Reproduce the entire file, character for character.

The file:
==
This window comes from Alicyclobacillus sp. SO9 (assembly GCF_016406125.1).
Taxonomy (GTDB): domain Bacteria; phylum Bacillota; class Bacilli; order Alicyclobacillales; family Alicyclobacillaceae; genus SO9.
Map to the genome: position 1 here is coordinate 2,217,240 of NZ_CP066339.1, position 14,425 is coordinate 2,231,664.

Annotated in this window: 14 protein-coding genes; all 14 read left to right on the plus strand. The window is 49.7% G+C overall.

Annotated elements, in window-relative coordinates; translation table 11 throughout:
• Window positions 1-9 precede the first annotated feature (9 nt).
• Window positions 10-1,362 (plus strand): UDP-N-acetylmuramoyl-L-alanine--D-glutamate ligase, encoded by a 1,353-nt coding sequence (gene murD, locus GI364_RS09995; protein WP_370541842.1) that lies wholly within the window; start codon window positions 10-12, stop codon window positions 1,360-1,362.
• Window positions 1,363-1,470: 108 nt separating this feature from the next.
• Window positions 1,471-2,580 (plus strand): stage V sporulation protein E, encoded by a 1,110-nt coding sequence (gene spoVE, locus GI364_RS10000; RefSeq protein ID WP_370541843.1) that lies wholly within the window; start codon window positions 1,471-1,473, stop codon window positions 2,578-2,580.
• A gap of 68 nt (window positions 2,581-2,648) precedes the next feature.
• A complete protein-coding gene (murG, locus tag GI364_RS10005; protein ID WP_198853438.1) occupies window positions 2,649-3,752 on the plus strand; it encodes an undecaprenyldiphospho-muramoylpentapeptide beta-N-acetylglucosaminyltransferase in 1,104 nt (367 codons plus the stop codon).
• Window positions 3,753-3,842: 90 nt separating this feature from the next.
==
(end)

This window comes from Alicyclobacillus sp. SO9 (assembly GCF_016406125.1).
Taxonomy (GTDB): domain Bacteria; phylum Bacillota; class Bacilli; order Alicyclobacillales; family Alicyclobacillaceae; genus SO9.
Map to the genome: position 1 here is coordinate 2,217,240 of NZ_CP066339.1, position 14,425 is coordinate 2,231,664.

Annotated in this window: 14 protein-coding genes; all 14 read left to right on the plus strand. The window is 49.7% G+C overall.

Annotated elements, in window-relative coordinates; translation table 11 throughout:
• Window positions 1-9 precede the first annotated feature (9 nt).
• Window positions 10-1,362 (plus strand): UDP-N-acetylmuramoyl-L-alanine--D-glutamate ligase, encoded by a 1,353-nt coding sequence (gene murD, locus GI364_RS09995; protein WP_370541842.1) that lies wholly within the window; start codon window positions 10-12, stop codon window positions 1,360-1,362.
• Window positions 1,363-1,470: 108 nt separating this feature from the next.
• Window positions 1,471-2,580 (plus strand): stage V sporulation protein E, encoded by a 1,110-nt coding sequence (gene spoVE, locus GI364_RS10000; RefSeq protein ID WP_370541843.1) that lies wholly within the window; start codon window positions 1,471-1,473, stop codon window positions 2,578-2,580.
• A gap of 68 nt (window positions 2,581-2,648) precedes the next feature.
• A complete protein-coding gene (murG, locus tag GI364_RS10005; protein ID WP_198853438.1) occupies window positions 2,649-3,752 on the plus strand; it encodes an undecaprenyldiphospho-muramoylpentapeptide beta-N-acetylglucosaminyltransferase in 1,104 nt (367 codons plus the stop codon).
• Window positions 3,753-3,842: 90 nt separating this feature from the next.